Patients who had been previously diagnosed with psychiatric disorders as well as women reported the highest increase in psychopathology dimension scores at a 1-month follow-up after hospital treatment, researchers discovered in a cross-sectional cohort study published in Brain, Behavior, and Immunity. Longer hospitalization inversely correlated with scores on several psychopathology dimension questionnaires, the study authors also found. About half (55.7%) of patients scored in at least 1 psychopathological dimension’s clinical ranges at the follow-up.

From April 6 to June 9, the researchers investigated the psychopathological impact of COVID-19 on adult survivors at 1-month follow-up by screening 402 adult subjects (265 males and 140 women, aged 18 to 87 years) who survived COVID-19 for psychiatric symptoms at a hospital in Milan. The patients had each undergone evaluation –clinical evaluation, electrocardiogram, hemogasanalysis, and hematological analysis – at the emergency department and then were either admitted for severe pneumonia (300 patients, for a hospital stay of 15.31 ± 10.32 days) or managed at home (102). The researchers performed a psychiatric assessment of each patient 31.29 ± 15.7 days after the date of discharge from treatment at the hospital or 28.56 ± 11.73 days after departure from the emergency department for at-home care.

In the psychiatric assessments, the researchers conducted a clinical interview and collected sociodemographic and clinical data from the patient and used self-report questionnaires to measure current psychopathology. They used the Impact of Events Scale-Revised (IES-R), PTSD Checklist for DSM-5 (PCL-5), Zung Self-Rating Depression Scale (ZSDS), 13-item Beck’s Depression Inventory (BDI-13), State-Trait Anxiety Inventory form Y (STAI-Y), Medical Outcomes Study Sleep Scale (MOS-SS), Women’s Health Initiative Insomnia Rating Scale (WHIIRS), and Obsessive-Compulsive Inventory (OCI). They considered the scores to be in the pathological range if they were higher than the following cutoff scores: IES-R ≥ 33; PCL-5 ≥ 33; ZSDS index ≥ 50; BDI-13 ≥ 9; STAI-state ≥ 40; STAI-trait ≥ 40; WHIIRS ≥ 9; OCI ≥ 21.

They performed statistical analysis to explore the effects of sex, hospitalization, and previous history of psychiatric illness on symptoms’ severity using statistical analysis and analyzed the impact these factors would have on self-report scores.


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The subjects’ self-ratings indicated 55.7% of them were in the clinical range of at least 1 of the following: PTSD (according to the IES-R or PCL-5), depression (according to the ZSDS or BDI-13), anxiety (according to the STAI-Y) and obsessive-compulsive (OC) (according to the OCI), the researchers said. Many of the subjects scored in the clinical range of multiple dimensions: 36.8% in 2, 20.6% in 3, and 10% in 4. Nearly 5% (4.5%) scored on the BDI suicide item.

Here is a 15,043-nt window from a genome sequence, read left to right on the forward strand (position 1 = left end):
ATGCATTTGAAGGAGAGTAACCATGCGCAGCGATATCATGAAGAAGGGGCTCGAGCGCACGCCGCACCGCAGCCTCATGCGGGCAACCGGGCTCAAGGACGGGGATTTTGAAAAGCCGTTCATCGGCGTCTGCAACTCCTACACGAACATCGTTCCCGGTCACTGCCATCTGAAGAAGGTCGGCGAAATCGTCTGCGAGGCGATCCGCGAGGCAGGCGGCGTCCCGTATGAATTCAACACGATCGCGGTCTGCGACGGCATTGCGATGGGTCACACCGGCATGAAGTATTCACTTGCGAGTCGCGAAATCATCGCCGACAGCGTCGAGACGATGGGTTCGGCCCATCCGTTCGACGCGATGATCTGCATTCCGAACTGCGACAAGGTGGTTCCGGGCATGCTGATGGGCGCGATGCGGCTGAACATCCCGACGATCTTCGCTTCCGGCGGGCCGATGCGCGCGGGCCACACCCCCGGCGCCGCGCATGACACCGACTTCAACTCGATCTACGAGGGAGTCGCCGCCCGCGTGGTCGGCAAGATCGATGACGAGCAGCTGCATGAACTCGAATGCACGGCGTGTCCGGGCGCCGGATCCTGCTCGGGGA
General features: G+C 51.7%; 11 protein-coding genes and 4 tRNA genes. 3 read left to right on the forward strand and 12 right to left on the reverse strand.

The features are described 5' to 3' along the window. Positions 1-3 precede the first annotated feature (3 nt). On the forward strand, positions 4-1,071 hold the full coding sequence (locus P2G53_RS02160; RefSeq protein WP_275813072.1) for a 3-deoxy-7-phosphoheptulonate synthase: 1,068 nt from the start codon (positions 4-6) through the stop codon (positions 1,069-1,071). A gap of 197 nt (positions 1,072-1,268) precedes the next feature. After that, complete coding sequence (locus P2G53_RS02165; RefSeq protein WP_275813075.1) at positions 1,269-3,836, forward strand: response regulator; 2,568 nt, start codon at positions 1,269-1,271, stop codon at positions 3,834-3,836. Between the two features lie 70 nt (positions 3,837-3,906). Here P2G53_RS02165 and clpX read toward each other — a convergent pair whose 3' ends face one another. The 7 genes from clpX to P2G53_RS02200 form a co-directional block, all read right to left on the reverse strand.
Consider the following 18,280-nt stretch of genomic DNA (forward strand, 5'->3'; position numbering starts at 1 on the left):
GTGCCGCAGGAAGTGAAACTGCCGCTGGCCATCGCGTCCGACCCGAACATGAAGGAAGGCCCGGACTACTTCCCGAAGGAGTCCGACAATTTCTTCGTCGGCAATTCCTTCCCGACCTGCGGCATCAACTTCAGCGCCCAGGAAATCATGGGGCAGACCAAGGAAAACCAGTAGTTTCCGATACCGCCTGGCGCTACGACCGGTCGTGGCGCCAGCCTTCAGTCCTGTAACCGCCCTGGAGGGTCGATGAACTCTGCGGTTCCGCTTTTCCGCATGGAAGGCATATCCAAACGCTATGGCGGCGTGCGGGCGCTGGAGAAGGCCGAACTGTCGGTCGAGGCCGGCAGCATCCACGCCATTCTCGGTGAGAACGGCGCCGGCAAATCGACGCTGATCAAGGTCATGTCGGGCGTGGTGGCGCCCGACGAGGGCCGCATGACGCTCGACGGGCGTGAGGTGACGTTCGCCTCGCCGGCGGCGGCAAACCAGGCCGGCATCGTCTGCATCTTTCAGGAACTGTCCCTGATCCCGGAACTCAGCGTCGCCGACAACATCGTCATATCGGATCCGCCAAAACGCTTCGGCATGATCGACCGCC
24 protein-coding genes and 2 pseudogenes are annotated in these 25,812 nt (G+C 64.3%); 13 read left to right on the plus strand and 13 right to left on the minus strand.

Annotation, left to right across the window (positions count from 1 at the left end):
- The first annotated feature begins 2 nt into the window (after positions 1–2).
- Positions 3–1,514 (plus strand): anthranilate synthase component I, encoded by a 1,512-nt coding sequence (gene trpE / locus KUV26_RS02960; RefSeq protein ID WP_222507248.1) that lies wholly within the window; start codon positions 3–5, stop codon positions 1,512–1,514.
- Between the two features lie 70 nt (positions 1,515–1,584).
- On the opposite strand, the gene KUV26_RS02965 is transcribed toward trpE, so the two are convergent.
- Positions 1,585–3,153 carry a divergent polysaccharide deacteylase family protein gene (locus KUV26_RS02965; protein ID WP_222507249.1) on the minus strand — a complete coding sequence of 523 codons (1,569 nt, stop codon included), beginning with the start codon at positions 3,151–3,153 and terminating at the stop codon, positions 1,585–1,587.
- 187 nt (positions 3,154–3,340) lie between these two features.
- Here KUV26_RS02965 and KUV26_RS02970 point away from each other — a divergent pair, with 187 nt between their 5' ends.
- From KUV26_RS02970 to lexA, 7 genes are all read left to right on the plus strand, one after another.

The researchers found that women more frequently reported higher scores on the IES-R (χ2 = 54.98, P = < .001), the PCL-5 (χ2 = 17.91, P = < .001), the ZSDS (χ2 = 45.45, P < .001), the BDI (χ2 = 15.13, P < .001), clinical state anxiety (χ2 = 42.15, P = < .001), clinical trait anxiety (χ2 = 36.11, P = < 0.001) and sleep disturbances (χ2 = 15.70, P = < .001).

With univariate testing, they also found that the patients who had previously been diagnosed with a psychiatric disorder (36 with major depressive disorder, 28 with generalized anxiety disorder, 20 with panic attack disorder, 5 with bipolar disorder, 5 with social phobia, 3 with eating disorders and 4 with other disorders) underwent a more statistically significant impact on mental health (IES-R: β = 0.274, F = 25.86, degrees of freedom 1,273, P < .0001; PCL-5: β = 0.267, F = 24.11, P < .0001; ZSDS: β = 0.237, F = 19.25, P < .0001; BDI: β = 0.221, F = 14.74, P = .0002; STAI-Y: β = 0.238, F = 19.39, P < .0001; OCI: β = 0.190, F = 9.98, P = .0018; IRS: β = 0.123, F = 4.29, P = .0393; MOS: β = 0.099, F = 0.96, P = .329).

Patients who stayed longer at the hospital more frequently reported lower scores on the PCL-5 (r = −0.15, P = .019), ZSDS (r = −0.16, P = .009), BDI-13 (r = −0.13, P = .036), STAI-Y state (r = −0.18, P = .003), and OCI (r = −0.12, P = .044), and older patients tended to have lower scores on BDI (r = −0.12, P = .018) and MOS (r = −0.18, P = .001).

The researchers said that the inherent inability to interpret the cross-sectional study’s data collection for causality is a limitation of the study.

“With regard to the risk factor related to psychopathology, consistently with previous epidemiological studies, we have found that [women], and patients with positive previous psychiatric diagnoses, suffered more in all psychopathological dimensions,” the researchers said. “Moreover, outpatients showed increased anxiety and sleep disturbances, while the duration of hospitalization inversely correlated with PTSD, depression, anxiety, and OC symptomatology. Also considering the worse severity of COVID-19 in hospitalized patients, this observation suggests that less healthcare support could have increased the social isolation and loneliness typical of COVID-19 pandemics, thus inducing more psychopathology after remission.”

Reference

Mazza MG, De Lorenzo R, Conte C, et al. Anxiety and depression in COVID-19 survivors: Role of inflammatory and clinical predictors. Brain, Behavior, and Immunity. 2020;89(October):594-600. doi: 10.1016/j.bbi.2020.07.037

This article originally appeared on Psychiatry Advisor